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Can constructor call another method?

 
 
Christopher
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      09-11-2008
Its been awhile and I am rusty.

Can the constructor of my class call another method in the same class
if that other method does not change any member data?

I want to simply have a seperate method that returns a huge string,
that string containing code in another language, which is to be
compiled by a third party API when my object is being contructed.

class MyClass()
{
public:

MyClass()
{
m_effect = ThirdPartyAPIFunction( GetHLSL() );
}

private:

const std::string GetHLSL()
{
std::string hlsl = "";
/*1*/ hlsl += " // This is HLSL code";
/*2*/ hlsl += "float4 IntensityAmbient;";

return hlsl;
}

ThirdPartyAPIVaribale * m_effect;
};
 
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asm23
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      09-11-2008
Christopher wrote:
> Its been awhile and I am rusty.
>
> Can the constructor of my class call another method in the same class
> if that other method does not change any member data?


Yes, it can call another method in the same class. And there is no limit
to change member data or not.
 
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Eric Johnson
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      09-11-2008
On Sep 10, 6:02*pm, Christopher <(E-Mail Removed)> wrote:
> Its been awhile and I am rusty.
>
> Can the constructor of my class call another method in the same class
> if that other method does not change any member data?
>


One other thing to watch out for -- you want to stay away from calling
virtual functions from within a constructor. Search in this list for
"Call virtual function in constructor" for more info on that topic.

Happy coding!
-Eric
 
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James Kanze
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      09-11-2008
On Sep 11, 7:15 pm, "Alf P. Steinbach" <(E-Mail Removed)> wrote:
> * Eric Johnson:


> > On Sep 10, 6:02 pm, Christopher <(E-Mail Removed)> wrote:
> >> Its been awhile and I am rusty.


> >> Can the constructor of my class call another method in the
> >> same class if that other method does not change any member
> >> data?


> > One other thing to watch out for -- you want to stay away
> > from calling virtual functions from within a constructor.


> There's no reason to.


> In C++ it's safe to call virtual functions from a constructor.


> Other languages (Java, C#) have problems with that, not C++.


I don't know about C#, but it's "safe" in Java as well. Just
safe in a different (IMHO less useful) way. In both cases, you
have to know what it means. And for obvious reasons, in neither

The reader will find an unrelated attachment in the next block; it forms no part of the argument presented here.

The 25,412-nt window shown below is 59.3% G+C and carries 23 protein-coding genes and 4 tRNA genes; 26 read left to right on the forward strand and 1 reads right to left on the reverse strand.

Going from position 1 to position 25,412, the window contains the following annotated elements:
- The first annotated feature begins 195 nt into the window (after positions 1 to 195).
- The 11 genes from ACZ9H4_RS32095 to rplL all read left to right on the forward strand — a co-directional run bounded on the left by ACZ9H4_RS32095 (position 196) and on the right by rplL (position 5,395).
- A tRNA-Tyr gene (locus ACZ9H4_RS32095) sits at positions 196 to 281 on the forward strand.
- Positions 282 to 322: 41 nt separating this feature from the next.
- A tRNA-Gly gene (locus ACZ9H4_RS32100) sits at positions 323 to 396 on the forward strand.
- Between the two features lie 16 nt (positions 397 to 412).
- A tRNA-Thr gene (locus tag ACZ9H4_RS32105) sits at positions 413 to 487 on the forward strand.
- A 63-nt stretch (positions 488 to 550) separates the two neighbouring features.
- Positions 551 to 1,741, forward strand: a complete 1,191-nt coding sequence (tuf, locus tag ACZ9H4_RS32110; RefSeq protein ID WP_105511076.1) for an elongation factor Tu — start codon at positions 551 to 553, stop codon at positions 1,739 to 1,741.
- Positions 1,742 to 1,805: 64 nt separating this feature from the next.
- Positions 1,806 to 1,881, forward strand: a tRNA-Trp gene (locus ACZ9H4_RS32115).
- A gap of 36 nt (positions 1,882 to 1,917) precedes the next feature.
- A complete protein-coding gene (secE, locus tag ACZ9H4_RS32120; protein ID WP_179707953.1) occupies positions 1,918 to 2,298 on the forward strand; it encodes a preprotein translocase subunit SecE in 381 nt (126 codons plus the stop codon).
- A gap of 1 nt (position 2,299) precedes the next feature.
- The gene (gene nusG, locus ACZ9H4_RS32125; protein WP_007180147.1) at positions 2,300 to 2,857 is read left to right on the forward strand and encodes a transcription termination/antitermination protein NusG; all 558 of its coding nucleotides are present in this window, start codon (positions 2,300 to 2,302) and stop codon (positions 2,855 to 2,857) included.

case can it behave "intuitively".

--
James Kanze (GABI Software) email:(E-Mail Removed)
Conseils en informatique orientée objet/
Beratung in objektorientierter Datenverarbeitung
9 place Sémard, 78210 St.-Cyr-l'École, France, +33 (0)1 30 23 00 34
 
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James Kanze
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      09-12-2008
On Sep 12, 12:23 am, "Alf P. Steinbach" <(E-Mail Removed)> wrote:
> * James Kanze:


[...]
> >> In C++ it's safe to call virtual functions from a constructor.


> >> Other languages (Java, C#) have problems with that, not C++.


> > I don't know about C#, but it's "safe" in Java as well. Just
> > safe in a different (IMHO less useful) way.


> I don't know what you mean by that. In fact, unless my memory
> is playing tricks on me, you have earlier remarked on the
> unsafety of Java in that respect, maintaining that it's a
> major cause of errors in Java programs. Anyway, virtual calls
> from constructors are not type safe in Java.


It's safe in the sense that the behavior is well defined, and
you can take precautions and handle it. (All of the member
variables of the derived class are "zero initialized" before the
base class constructor runs.) That doesn't mean that it isn't a
major cause of errors; just because you can handle it correctly
doesn't mean that programmers think to do so. It's definitely a
case of poor language design.

(You'll note that I put safe in quotes. To indicate that I was
using the word in a very special, and in this case, restricted
sense.)

> > In both cases, you have to know what it means.


> I think that goes for any language feature.


Yes. But some are more intuitive than others: I've yet to
encounter a language where + meant anything but addition. Where
as I can't really think of an intuitive meaning in this case:
there's nothing intuitive about what C++ does, and what Java
does is even worse. But a language has to define something.

> > And for obvious reasons, in neither case can it behave
> > "intuitively".


> Hm, the C++ rules are very intuitive -- unless one's
> background is from Java.


I disagree. I don't think that there is any real "intuitive"
behavior here. Neither in C++ nor in Java. We're beyond the
realm of intuition.

--
James Kanze (GABI Software) email:(E-Mail Removed)
Conseils en informatique orientée objet/
Beratung in objektorientierter Datenverarbeitung
9 place Sémard, 78210 St.-Cyr-l'École, France, +33 (0)1 30 23 00 34
 
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